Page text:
It's supposed to be that you win big matches, big tournaments. That's how you get back to it.

Q. What is going to be your next priorities?
ROGER FEDERER: The next priorities?

Q. From here.
ROGER FEDERER: What do you think? Not tennis.

Q. Do you feel like you're the happiest person right now?
ROGER FEDERER: I don't know. I mean, I'm very happy. I don't know if I'm the happiest person in the world. I don't think so. I think there's many happy people out there. Tennis doesn't make you -- tennis doesn't do it all for me. There's more to life than just tennis. But I feel great.

Q. Up till this point of your career, do you still have some regrets in your personal life and professional life?
ROGER FEDERER: No. I mean, I think in my tennis life I think I tried as hard as I could. Maybe some regrets when I was a junior. But I think it's important to go through that period of time where you don't know what it takes, so you try all sort of different things. And then you're not professional at times because you're not supposed to be because you're young, you're a junior, you're enjoying tennis.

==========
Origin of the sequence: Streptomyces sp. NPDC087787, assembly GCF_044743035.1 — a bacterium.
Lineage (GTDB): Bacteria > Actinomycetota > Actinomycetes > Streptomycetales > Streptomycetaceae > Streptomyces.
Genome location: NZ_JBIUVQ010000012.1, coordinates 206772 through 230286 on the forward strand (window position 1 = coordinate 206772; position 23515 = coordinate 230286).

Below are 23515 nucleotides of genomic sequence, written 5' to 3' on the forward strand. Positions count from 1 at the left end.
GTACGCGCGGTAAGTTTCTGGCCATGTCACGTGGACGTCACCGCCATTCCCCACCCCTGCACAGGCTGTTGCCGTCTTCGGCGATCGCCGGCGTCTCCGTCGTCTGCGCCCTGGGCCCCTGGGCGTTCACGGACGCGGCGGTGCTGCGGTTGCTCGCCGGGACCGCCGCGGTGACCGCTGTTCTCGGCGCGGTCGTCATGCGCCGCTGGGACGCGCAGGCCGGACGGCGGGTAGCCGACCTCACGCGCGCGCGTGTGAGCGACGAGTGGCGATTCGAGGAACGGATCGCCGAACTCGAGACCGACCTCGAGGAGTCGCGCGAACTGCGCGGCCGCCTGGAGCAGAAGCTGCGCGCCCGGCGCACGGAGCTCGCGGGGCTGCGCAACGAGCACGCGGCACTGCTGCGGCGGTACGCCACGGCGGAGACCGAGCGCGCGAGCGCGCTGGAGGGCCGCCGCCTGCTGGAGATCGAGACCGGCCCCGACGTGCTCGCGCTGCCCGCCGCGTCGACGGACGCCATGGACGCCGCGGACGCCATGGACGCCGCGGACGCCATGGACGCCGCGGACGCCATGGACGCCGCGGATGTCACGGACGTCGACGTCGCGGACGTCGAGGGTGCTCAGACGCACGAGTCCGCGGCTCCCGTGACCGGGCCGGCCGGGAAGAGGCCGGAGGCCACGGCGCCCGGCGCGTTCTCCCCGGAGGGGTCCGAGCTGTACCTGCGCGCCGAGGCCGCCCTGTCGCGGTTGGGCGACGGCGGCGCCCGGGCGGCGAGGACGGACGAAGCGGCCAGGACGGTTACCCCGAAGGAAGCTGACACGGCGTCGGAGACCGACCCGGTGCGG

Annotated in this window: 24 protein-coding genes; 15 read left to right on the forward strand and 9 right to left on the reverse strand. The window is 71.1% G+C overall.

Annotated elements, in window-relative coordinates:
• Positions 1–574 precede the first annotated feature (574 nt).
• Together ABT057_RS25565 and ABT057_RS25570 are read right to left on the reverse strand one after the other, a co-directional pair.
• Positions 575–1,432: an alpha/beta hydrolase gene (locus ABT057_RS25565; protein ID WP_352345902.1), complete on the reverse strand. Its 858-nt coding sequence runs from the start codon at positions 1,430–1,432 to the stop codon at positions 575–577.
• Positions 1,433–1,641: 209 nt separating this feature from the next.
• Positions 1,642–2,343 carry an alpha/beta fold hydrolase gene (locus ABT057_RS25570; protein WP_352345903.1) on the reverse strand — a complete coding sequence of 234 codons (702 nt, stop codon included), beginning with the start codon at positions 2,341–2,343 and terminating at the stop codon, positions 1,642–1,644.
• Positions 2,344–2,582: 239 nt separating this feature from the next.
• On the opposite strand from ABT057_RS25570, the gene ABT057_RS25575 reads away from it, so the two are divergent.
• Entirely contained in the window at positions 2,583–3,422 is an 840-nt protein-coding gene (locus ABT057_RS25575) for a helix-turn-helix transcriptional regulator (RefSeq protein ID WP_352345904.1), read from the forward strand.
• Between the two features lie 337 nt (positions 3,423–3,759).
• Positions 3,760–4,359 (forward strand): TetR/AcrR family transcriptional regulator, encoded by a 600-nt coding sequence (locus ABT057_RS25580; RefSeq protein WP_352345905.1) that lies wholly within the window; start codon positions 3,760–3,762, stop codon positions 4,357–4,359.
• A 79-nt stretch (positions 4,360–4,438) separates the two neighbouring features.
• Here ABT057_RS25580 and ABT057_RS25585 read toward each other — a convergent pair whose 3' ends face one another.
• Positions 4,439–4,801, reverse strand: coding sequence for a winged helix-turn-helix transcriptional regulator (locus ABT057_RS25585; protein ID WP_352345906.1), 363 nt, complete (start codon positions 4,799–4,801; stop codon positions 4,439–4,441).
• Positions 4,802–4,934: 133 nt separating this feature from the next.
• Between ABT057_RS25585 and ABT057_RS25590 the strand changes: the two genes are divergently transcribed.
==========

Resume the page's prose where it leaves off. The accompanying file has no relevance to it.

On a personal level, I'm very happy. I'm together with a lovely wife for almost 10 years. It's great, you know. I'm happy it's the way it is really.

Q. 15 slams is such an incredible accomplishment over a long period of time. What qualities are you most proud of that you brought to this achievement?
ROGER FEDERER: To the sport?

Q. No, that you brought to achieving the record of 15 slams.
ROGER FEDERER: Uhm, just the fight, you know, because I'm famous for, you know, being all casual and relaxed out there, not showing much. But, you know, we all know how different it was, you know.